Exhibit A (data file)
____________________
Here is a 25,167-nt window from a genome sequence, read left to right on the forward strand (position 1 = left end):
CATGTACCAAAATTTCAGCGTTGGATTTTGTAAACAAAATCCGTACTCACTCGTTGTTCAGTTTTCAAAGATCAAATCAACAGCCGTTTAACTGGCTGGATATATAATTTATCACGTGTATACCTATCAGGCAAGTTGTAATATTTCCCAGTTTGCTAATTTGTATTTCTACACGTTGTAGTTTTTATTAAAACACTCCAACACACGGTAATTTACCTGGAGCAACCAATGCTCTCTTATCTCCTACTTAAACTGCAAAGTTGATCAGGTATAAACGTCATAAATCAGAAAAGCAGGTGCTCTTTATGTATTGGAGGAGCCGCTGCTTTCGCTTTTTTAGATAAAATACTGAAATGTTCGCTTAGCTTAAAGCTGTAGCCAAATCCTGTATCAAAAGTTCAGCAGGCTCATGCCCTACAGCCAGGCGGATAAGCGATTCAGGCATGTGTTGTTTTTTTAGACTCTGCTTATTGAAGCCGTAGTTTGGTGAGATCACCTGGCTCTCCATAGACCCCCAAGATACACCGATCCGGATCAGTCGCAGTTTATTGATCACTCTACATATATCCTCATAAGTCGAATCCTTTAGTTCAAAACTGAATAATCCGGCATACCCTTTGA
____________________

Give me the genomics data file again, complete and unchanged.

Here is a 25,167-nt window from a genome sequence, read left to right on the forward strand (position 1 = left end):
CATGTACCAAAATTTCAGCGTTGGATTTTGTAAACAAAATCCGTACTCACTCGTTGTTCAGTTTTCAAAGATCAAATCAACAGCCGTTTAACTGGCTGGATATATAATTTATCACGTGTATACCTATCAGGCAAGTTGTAATATTTCCCAGTTTGCTAATTTGTATTTCTACACGTTGTAGTTTTTATTAAAACACTCCAACACACGGTAATTTACCTGGAGCAACCAATGCTCTCTTATCTCCTACTTAAACTGCAAAGTTGATCAGGTATAAACGTCATAAATCAGAAAAGCAGGTGCTCTTTATGTATTGGAGGAGCCGCTGCTTTCGCTTTTTTAGATAAAATACTGAAATGTTCGCTTAGCTTAAAGCTGTAGCCAAATCCTGTATCAAAAGTTCAGCAGGCTCATGCCCTACAGCCAGGCGGATAAGCGATTCAGGCATGTGTTGTTTTTTTAGACTCTGCTTATTGAAGCCGTAGTTTGGTGAGATCACCTGGCTCTCCATAGACCCCCAAGATACACCGATCCGGATCAGTCGCAGTTTATTGATCACTCTACATATATCCTCATAAGTCGAATCCTTTAGTTCAAAACTGAATAATCCGGCATACCCTTTGA